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Gold Commemoratives (1903-1926)





The gold Classic Commemorative series is a short, but challenging set. There are 13 different issues, but two—the Round and Octagonal Panama-Pacific fifty dollars—are rare and valuable. High grade examples of all early gold commemoratives are elusive and very desirable.

The first United States gold commemoratives were issued in 1903 for the Louisiana Purchase Exposition, held the following year. Two varieties were struck: one with a bust of Thomas Jefferson, president at the time of the Louisiana Purchase, the other with William McKinley, the president who approved the exposition. A mintage of up to 250,000 gold dollars was authorized, but at $3 a piece the number sold was far lower. Each issue had a final distribution of 17,500 examples, and in 1914 the remaining lot of 214,000 coins was melted.

Although the 1903 Louisiana Purchase Exposition coins were a mixed success, another commemorative gold dollar was issued in 1904 and 1905 for the Lewis and Clark Exposition held in Portland, Oregon. These coins had the same authorized mintage as the 1903 gold dollars, but the distribution was even lower—approximately 10,000 each for the 1904 and 1905.

Undoubtedly the most famous gold commemoratives are those issued for the 1915 Panama-Pacific Exposition, which was held in San Francisco to celebrate the completion of the Panama Canal the previous year. Congress authorized a silver half dollar and four gold pieces: a one dollar, a quarter eagle, an octagonal fifty dollar, and a round fifty dollar. The two fifty dollar gold pieces are the largest coins ever issued by the United States and are highly prized today.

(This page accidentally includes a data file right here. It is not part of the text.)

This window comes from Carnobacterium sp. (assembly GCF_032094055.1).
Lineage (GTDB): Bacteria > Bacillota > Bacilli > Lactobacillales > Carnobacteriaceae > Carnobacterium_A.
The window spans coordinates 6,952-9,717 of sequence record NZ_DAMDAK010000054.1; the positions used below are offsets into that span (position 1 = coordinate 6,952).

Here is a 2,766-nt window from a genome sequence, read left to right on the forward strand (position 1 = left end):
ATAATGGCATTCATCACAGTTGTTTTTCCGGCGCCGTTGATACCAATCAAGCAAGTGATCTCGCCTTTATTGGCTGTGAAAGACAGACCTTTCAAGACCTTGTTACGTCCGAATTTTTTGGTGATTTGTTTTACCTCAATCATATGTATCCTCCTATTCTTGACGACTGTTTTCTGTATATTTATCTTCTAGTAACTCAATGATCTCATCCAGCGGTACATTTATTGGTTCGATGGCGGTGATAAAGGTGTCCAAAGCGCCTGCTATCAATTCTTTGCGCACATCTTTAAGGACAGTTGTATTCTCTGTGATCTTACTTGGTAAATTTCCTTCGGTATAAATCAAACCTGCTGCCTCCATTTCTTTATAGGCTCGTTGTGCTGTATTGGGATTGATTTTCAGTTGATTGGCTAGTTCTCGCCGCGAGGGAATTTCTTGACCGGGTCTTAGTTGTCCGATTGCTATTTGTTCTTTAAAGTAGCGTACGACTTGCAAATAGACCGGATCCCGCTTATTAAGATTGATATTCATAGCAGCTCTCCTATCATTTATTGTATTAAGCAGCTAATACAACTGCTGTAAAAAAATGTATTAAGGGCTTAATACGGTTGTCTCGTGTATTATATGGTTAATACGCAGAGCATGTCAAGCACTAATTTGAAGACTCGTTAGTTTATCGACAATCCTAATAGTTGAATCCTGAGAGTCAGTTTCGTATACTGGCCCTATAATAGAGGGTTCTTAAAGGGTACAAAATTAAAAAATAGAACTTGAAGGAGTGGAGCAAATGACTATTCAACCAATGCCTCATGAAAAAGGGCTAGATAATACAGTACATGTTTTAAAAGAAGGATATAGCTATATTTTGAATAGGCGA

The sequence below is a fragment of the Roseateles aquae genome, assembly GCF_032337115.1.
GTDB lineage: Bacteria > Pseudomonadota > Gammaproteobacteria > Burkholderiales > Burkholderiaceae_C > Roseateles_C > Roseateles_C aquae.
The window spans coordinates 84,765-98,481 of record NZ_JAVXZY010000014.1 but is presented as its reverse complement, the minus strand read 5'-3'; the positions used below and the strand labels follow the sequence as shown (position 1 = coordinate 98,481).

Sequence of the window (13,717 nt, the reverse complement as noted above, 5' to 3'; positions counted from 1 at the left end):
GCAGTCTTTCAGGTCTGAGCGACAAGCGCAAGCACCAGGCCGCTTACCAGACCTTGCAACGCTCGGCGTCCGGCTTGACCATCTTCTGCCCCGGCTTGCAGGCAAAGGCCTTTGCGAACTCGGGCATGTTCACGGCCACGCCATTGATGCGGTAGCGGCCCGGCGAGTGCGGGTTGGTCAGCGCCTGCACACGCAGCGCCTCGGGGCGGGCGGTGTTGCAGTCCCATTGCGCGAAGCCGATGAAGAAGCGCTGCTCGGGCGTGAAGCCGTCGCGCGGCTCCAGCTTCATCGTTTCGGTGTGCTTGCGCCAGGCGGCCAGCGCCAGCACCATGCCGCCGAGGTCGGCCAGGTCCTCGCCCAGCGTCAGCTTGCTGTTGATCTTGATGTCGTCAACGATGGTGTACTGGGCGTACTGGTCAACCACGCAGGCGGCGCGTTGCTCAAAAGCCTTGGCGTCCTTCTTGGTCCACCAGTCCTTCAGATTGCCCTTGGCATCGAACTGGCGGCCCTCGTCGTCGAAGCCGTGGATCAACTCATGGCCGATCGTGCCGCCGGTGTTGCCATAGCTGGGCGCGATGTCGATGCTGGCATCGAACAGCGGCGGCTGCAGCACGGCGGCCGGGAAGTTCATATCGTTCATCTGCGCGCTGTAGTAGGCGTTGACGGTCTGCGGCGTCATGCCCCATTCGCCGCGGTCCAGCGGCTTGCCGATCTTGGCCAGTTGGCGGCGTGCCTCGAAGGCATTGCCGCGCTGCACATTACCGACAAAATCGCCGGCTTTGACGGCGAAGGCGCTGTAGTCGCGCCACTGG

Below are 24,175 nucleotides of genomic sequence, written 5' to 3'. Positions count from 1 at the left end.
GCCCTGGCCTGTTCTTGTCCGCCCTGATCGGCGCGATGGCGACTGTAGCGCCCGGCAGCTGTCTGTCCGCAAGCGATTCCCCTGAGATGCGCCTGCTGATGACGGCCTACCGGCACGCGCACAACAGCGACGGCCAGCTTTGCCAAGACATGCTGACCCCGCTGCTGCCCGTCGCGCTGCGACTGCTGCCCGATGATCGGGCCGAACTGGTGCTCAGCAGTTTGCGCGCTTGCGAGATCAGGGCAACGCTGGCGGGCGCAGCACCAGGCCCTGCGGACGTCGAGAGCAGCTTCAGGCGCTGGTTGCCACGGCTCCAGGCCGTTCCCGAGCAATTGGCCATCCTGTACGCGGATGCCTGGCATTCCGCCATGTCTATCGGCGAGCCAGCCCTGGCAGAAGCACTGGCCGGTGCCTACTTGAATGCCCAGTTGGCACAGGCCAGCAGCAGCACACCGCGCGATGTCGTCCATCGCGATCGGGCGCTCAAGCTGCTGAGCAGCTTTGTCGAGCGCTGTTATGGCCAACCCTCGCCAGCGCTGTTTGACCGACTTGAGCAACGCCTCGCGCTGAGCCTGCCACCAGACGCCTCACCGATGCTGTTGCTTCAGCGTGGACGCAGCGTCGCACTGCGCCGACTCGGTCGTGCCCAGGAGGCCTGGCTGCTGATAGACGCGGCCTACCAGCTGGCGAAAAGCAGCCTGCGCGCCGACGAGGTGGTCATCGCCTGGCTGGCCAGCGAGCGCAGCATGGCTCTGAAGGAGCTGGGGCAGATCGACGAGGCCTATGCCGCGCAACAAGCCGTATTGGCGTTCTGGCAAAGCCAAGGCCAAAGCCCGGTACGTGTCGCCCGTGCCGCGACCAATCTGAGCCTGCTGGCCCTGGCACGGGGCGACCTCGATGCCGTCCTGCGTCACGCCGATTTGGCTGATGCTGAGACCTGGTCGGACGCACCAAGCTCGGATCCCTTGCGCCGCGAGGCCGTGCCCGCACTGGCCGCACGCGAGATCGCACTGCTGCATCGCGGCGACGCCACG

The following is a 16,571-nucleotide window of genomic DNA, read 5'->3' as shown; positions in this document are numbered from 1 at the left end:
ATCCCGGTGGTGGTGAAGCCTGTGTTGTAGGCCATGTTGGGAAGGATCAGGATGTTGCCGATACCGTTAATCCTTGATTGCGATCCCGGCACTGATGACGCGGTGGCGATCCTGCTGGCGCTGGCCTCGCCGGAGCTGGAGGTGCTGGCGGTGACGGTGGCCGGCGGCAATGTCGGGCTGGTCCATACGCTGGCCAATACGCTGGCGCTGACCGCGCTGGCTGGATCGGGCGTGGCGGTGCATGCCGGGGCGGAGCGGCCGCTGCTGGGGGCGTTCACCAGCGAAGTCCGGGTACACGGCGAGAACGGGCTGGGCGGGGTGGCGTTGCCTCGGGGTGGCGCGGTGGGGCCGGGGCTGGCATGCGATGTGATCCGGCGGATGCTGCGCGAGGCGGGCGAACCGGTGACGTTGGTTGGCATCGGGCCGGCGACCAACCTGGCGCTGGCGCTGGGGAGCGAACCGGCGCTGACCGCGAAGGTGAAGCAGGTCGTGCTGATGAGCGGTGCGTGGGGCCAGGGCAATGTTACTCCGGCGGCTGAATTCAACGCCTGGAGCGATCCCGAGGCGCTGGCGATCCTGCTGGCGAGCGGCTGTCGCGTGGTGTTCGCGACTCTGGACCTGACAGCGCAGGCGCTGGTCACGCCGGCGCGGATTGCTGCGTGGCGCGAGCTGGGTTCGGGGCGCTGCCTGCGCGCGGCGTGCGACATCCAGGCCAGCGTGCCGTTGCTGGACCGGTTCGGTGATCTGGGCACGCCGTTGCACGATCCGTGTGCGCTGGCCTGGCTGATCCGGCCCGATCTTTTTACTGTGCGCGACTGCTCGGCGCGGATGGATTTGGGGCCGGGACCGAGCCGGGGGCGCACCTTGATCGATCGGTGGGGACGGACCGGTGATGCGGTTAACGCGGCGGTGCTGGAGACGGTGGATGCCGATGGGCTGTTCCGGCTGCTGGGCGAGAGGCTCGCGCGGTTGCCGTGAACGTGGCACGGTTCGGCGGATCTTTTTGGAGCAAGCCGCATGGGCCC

The next gold commemoratives were dollars issued in 1916 and 1917 to help pay for the McKinley Memorial in his birthplace of Niles, Ohio. Another gold dollar was issued in 1922 for the Grant Memorial. The final gold Classic Commemorative was struck in 1926—a quarter eagle to celebrate the sesquicentennial of the Declaration of Independence.

In all, 13 different gold commemoratives, including varieties, were issued as part of the Classic Commemorative series. Nine of these are gold dollars, two are quarter eagles, and two are fifty dollars. Distributions range from a low of 483 pieces (1915-S Round Fifty Dollar) to a high of 46,016 (1926 Sesquicentennial $2.50). While many of these, save for the two fifty dollars, can be easily collected in low grades, most are very rare in Gem and higher grades. The two fifty dollars are usually not collected because of price, and many collectors try to complete an 11 coin gold Classic Commemorative set.


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